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Celebrate Israel In Its Entirety
Thu, 04/26/2012
Special To The Jewish Week Online

For me, like for most Israelis, the two weeks between the end of Passover and Yom Haatzma’ut, Israel’s Independence Day, are a time of year in which big concepts materialize in one’s daily life - our emergence as a people in the Exodus, the memory of the horrors of the Holocaust on Yom HaShoah, the remembrance, on Yom Hazikaron (Memorial Day), of the Fallen, through the celebration of the founding of the State of Israel.

Israel's Declaration of Independence includes two pillars upon which it stands – the creation of a Jewish national homeland under a democratic regime. Indeed, this special time of the year can elicit a narrow focus on the first pillar. Yet equally significant is the other pillar – Israel’s democratic foundations. 

For a democracy to genuinely thrive, certain conditions must be met: freedom of speech, freedom of the press, freedom of assembly – the basics of civil rights. If we don’t first acknowledge that “All human beings are born free and equal in dignity and rights,” as the Universal Declaration of Human Rights states, the question of civil freedoms becomes moot.

As such, those who advocate for human rights anywhere must be seen as allies of democracy everywhere – and Israel, where a unique situation of 45 years of military control over a large civilian population creates daily human rights challenges, should not be an exception.

There are those in Israel – and even here in the United States – who aim to silence the voices of Israeli human rights advocates.  Somehow, the notion is that less information is better, that not knowing what goes on in the West Bank and Gaza serves Israel’s best interest. But the opposite is the case.

Democracy can’t function absent of information – freedom of speech is meaningless when we don’t have the facts on which to base that speech.

Those who document and educate the Israeli public about human rights violations thus provide a patriotic service. As Israelis, we are right to also be concerned about violations carried out by the Palestinians, but surely our primary duty has to be determining the extent to which we ourselves are responsible for human rights violations. 

The problem is that it’s invariably painful to hear negative information about the country we love. But when we are deaf even to well-founded criticism, we’re denying the democratic debate which is the foundation of both Israeli and American societies.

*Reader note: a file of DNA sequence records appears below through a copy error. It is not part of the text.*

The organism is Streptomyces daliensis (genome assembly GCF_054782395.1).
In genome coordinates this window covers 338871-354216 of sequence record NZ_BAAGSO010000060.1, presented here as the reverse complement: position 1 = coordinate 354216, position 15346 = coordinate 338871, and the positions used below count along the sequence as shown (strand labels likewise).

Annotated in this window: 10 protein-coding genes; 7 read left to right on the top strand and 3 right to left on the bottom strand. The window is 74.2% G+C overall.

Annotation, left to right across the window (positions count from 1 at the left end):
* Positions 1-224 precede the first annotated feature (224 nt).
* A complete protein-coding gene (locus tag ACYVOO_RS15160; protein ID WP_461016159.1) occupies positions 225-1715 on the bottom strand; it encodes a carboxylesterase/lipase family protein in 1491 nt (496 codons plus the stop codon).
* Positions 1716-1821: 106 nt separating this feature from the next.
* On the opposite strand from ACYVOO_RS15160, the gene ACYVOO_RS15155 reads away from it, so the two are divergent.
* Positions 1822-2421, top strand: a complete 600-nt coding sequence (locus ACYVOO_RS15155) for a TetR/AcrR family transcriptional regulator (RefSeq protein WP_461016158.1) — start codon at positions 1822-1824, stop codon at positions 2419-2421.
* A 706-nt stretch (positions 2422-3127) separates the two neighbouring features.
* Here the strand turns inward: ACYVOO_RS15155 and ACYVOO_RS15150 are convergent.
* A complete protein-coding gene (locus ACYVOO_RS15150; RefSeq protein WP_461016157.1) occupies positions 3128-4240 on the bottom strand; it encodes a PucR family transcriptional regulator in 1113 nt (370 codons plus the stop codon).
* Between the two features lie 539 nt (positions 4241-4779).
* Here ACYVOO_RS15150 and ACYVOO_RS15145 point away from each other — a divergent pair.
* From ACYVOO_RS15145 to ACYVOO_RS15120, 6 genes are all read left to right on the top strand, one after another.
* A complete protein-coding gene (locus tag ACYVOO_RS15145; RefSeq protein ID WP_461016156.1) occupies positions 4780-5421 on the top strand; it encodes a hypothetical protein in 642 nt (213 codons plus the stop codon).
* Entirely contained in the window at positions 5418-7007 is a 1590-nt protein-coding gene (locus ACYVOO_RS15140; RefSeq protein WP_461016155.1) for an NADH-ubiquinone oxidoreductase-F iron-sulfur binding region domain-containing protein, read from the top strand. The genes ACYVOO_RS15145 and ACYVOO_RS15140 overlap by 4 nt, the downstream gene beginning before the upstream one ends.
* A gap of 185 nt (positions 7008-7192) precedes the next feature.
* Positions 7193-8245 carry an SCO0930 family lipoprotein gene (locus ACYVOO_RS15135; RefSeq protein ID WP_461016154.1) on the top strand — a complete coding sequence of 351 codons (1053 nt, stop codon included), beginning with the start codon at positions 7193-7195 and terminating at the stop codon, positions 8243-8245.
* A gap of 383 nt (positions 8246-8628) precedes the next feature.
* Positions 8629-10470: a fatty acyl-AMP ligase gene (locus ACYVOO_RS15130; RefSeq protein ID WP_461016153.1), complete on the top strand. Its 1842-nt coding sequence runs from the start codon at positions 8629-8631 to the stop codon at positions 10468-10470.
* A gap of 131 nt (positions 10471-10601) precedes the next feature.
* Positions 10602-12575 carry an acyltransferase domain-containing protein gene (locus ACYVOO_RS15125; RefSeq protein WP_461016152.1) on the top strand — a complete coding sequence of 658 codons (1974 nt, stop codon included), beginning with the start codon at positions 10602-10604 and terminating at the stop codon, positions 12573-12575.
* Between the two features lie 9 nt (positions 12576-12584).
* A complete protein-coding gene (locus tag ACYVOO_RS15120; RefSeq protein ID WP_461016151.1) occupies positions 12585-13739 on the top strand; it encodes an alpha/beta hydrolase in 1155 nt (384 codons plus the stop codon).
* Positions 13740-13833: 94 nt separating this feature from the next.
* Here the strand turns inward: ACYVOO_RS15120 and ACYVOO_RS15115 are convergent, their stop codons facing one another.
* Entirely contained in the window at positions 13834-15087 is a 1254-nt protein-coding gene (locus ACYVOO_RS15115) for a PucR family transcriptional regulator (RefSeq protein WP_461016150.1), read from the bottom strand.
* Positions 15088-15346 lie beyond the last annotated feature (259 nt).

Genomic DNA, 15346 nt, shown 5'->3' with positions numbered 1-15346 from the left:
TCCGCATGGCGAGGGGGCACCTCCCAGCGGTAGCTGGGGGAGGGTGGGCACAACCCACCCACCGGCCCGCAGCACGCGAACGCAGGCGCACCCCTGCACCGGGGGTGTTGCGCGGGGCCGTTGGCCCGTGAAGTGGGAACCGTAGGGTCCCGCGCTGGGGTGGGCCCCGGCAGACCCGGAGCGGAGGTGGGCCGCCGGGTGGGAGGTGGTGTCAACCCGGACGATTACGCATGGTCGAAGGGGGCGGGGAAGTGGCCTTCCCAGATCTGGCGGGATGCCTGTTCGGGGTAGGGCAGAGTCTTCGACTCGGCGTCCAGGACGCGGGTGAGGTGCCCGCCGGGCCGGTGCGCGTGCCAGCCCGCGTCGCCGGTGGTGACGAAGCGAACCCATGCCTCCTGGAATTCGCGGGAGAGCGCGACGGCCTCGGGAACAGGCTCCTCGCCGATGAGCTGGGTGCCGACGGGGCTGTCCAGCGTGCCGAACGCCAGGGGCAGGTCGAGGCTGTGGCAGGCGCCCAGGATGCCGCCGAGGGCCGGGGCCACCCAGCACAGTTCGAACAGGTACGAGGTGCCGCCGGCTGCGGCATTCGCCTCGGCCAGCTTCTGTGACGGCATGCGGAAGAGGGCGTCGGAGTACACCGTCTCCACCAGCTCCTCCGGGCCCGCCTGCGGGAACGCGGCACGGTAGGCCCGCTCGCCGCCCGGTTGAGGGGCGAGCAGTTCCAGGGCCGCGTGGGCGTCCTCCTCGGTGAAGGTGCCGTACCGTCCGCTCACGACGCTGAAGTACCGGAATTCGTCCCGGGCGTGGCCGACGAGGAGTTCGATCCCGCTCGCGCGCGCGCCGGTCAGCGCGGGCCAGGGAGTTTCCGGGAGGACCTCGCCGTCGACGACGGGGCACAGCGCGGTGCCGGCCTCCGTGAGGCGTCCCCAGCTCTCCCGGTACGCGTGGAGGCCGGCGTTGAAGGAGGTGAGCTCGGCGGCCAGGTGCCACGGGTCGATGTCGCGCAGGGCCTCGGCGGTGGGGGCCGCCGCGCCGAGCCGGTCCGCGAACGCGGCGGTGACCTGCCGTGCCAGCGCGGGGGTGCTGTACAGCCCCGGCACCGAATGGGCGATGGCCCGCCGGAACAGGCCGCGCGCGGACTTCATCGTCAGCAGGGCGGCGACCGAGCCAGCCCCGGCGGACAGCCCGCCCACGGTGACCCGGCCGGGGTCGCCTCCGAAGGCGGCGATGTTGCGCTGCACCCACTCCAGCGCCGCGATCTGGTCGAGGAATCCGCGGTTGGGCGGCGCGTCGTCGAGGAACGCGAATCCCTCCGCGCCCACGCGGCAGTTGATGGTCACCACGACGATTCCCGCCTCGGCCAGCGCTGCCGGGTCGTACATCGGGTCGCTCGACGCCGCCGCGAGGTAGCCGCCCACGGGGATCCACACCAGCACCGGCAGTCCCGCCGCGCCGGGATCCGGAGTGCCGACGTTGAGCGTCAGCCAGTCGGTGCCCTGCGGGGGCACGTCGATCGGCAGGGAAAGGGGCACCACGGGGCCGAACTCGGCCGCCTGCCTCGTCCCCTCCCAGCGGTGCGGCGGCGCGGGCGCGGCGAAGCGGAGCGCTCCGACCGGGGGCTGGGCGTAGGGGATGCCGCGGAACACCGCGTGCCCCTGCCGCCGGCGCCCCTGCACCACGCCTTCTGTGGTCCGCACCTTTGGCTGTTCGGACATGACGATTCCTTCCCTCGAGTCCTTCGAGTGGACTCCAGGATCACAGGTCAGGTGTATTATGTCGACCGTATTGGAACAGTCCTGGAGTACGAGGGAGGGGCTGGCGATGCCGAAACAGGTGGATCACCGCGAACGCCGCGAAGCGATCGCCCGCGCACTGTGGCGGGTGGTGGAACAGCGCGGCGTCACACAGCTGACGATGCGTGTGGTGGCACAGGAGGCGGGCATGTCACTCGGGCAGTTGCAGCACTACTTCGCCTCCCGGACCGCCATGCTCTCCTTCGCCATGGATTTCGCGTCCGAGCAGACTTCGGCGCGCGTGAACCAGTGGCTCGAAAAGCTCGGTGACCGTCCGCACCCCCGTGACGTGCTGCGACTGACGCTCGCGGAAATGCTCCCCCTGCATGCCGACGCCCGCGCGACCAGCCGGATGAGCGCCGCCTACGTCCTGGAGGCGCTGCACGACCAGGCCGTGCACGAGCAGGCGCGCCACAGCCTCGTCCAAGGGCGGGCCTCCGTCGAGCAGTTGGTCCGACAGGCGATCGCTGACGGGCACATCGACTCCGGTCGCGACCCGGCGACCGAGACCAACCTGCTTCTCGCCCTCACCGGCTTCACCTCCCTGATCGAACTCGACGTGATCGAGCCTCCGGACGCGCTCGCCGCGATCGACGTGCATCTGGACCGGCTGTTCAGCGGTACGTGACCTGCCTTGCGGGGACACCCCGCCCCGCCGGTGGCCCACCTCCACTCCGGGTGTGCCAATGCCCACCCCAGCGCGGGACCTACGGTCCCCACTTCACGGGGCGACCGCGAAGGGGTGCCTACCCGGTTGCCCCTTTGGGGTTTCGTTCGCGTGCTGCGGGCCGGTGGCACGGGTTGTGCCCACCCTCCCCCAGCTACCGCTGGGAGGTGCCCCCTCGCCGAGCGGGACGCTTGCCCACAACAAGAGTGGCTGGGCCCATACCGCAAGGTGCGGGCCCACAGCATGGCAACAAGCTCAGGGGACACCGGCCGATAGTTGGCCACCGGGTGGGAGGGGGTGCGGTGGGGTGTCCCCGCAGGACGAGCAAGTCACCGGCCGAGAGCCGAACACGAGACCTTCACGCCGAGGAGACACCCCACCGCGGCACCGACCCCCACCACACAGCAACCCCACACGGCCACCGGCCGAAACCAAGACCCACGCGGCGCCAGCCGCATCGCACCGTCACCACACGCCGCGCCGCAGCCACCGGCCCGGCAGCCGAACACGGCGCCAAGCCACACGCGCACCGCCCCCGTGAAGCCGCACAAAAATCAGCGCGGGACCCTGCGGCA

Indeed, the very terminology with which we discuss the conflict is still fiercely contested. Even Prime Minister Ariel Sharon was challenged by his own Likud peers when he defined Israel’s presence in the West Bank as “occupation,” and “a terrible thing for Israel and for the Palestinians.” 

Denying the nature of occupation does not change the reality on the ground, in which 2.5 million Palestinians in the West Bank have been living under Israeli military control. Beyond that, the exploitation of land and water, the extensive military presence, the network of settler-only roads, and the separation barrier, built with little regard for Palestinian land ownership, mean that every day the settlements – which are themselves a violation of international law - bring new human rights violations.

Without the work of human rights organizations, many of these facts would disappear entirely from the public eye.  This does not mean that the problem goes away, of course. Instead it continues to fester, with no public scrutiny. More often than not, human rights organizations reveal the human stories behind faceless numbers. When the Israeli government says that it has erected a security barrier hundreds of miles long, what does that actually mean for the people living on the other side of it? How do hundreds of roadblocks affect the lives of real people?

Israel’s security challenges are real.  All Israelis, including myself, have painful experiences of war and terror.  Yet sometimes our government's policies use our legitimate security concerns to further unrelated goals, such as the expansion of settlements.  This is where information is crucial – to enable informed citizens to ask the right questions and make informed decisions about government policies.

Democracy isn’t meant to be easy. It requires active engagement to function properly, so that civil rights are protected and the political process may move forward in everyone’s interests.